The Dillard University theater program will officially begin itsseason Oct. 1, marking the program’s 10th season as asubscription-based theater.
Subscription-based theater gives students and the community theopportunity to subscribe and support the full four-play season atDillard at a nominal cost. The Theatre program was established in1936, but became a full four play subscription-based season in1995, making Dillard only the second HBCU in the country to offersuch a service.
Garey Hyatt, theatre manager and instructor of speech andtheatre at Dillard, is proud of the program that he helped develop10 years ago.
“We take pride in the fact that we are one of two HBCUs withfull subscription service,” Hyatt said.
To celebrate such a milestone the University Theatre made thetheme of this season the “Anniversary Season: Ten Years ofTheatrical Excellence.” The plays being presented are “A Raisin inthe Sun,” by Lorraine Hansberry; “The Ties That Bind,” by ReginaTaylor; “The State of Mississippi and the Face of Emmett Till,” and”Spunk: Three Tales by Zora Neale Hurston.”
“A Raisin in the Sun” is celebrating its 45th anniversary andjust finished a run on Broadway. Now, Dillard University Theatrestudents get their chance to render their interpretations of thecritically acclaimed play. Auditions were Aug. 30 and Aug. 31 andwere open to Dillard University and the community.
The University Theatre program is excited about the firstplay.
Senior Margaret-Anne Davis said that she can sum up theexcitement of the program.
“We’re going to push ourselves to another level of acting [forthis play],” Davis said.
The other three plays being offered later in the year are alsocelebrating important anniversaries. “The Ties that Bind,” byactress Regina Taylor is in its 10th year of production and dealswith the issues that bind and tear apart the African-Americancommunity. “The State of Mississippi and the Face of Emmett Till”commemorates the 50th anniversary of the death of Emmett Till, ayoung boy who was brutally murdered and his mother’s crusade forjustice.
Finally, “Spunk: Three Tales by Zora Neale Hurston” iscelebrating its 15th year in production. This play is the mix ofthree short stories set in the3 pre-World War II era.
These three plays have never been performed in the New Orleansarea. Dillard has the distinct honor and privilege of premieringthem, an honor which many universities across the country do notreceive
Dillard took many efforts to ensure that this season would beone to remember. One of those efforts was to secureartist-in-residence Andrea Frye, a veteran actor and director, todirect all four plays this season. Frye came to Dillard afterhaving directed “A Raisin in the Sun” at the Oregon ShakespeareFestival, one of the top theatres in the country.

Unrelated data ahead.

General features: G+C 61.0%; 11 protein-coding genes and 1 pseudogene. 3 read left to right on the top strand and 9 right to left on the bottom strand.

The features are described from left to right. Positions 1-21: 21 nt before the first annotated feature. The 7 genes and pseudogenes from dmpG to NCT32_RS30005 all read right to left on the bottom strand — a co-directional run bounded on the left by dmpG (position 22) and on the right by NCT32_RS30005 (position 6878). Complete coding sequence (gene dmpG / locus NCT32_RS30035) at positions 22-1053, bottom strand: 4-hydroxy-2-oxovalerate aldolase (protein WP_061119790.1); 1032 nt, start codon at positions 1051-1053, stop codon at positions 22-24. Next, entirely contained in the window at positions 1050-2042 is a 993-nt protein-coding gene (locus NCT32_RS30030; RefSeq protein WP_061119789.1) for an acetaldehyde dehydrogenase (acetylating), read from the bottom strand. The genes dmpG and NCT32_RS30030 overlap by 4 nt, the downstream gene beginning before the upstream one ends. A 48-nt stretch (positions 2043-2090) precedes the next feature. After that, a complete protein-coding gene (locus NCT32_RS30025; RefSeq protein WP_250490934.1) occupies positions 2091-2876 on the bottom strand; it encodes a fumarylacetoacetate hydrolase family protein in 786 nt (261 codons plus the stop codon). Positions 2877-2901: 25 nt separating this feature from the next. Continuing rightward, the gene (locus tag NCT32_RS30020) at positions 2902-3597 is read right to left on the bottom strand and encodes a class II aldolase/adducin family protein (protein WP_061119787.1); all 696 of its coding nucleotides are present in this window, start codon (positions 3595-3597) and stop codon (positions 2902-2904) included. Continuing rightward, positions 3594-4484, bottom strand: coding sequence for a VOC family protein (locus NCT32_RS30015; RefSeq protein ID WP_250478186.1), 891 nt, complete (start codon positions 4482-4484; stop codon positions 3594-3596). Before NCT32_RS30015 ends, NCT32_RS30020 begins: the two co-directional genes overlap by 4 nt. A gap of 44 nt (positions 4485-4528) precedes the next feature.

Hyatt acknowledges the importance of Frye’s work for theUniversity Theatre, especially since she is no stranger toDillard.
“Ms. Frye has directed for us before, but having her for theentire year is really special” Hyatt said.
Senior Danielle L. Matthews, a speech communications and theatremajor and president of Alpha Psi Omega National Honorary TheatreOrganization, echoed Hyatt’s sentiment.
“With the addition of resident artists coupled with our facultyand students, this year proves to be a powerful one. All of ourefforts coupled together will put our theatre program back on themap” Matthews said.
The University Theatre program strives to have something toshare with Dillard faculty and students and the community. Juniortheatre major Tameka Smith wants the Dillard community tounderstand that the goal of the University is not to win overpeople to theatre but to offer them a chance to experience it.
“Each play has an emotional tie and a purpose for each Dillardstudent. [We] are not trying to win people over to theatre, but forstudents to have an appreciation for it,” Smith said.
Smith is not the only University Theatre actor to feel that way.Williams also agrees that Dillard University Theatre has somethingfor everyone.
“Dillard University plays cater to each Dillard student. Everypiece will not speak to every person in the same way. We as Theatrestudents seek to make our audiences think” Williams said.
Sophomore theatre major Kyle Jackson is also excited and hopefulfor the upcoming season.
“I feel its going to be great because we have a lot of playsthat reflect the black community in a positive light and are veryfamily oriented,” Jackson said.
In the end, this season promises to be very exciting andemotionally charged. The University Theatre hopes the season willleave a legacy and an impact, and that the faculty, students andcommunity will see it as a gift to them.
“This season is our way of saying thank you to the students,subscribers and everyone who has supported us,” Hyatt said.
Season tickets are available by contacting the UniversityTheatre at the Dillard Box Office at (504) 816-4857.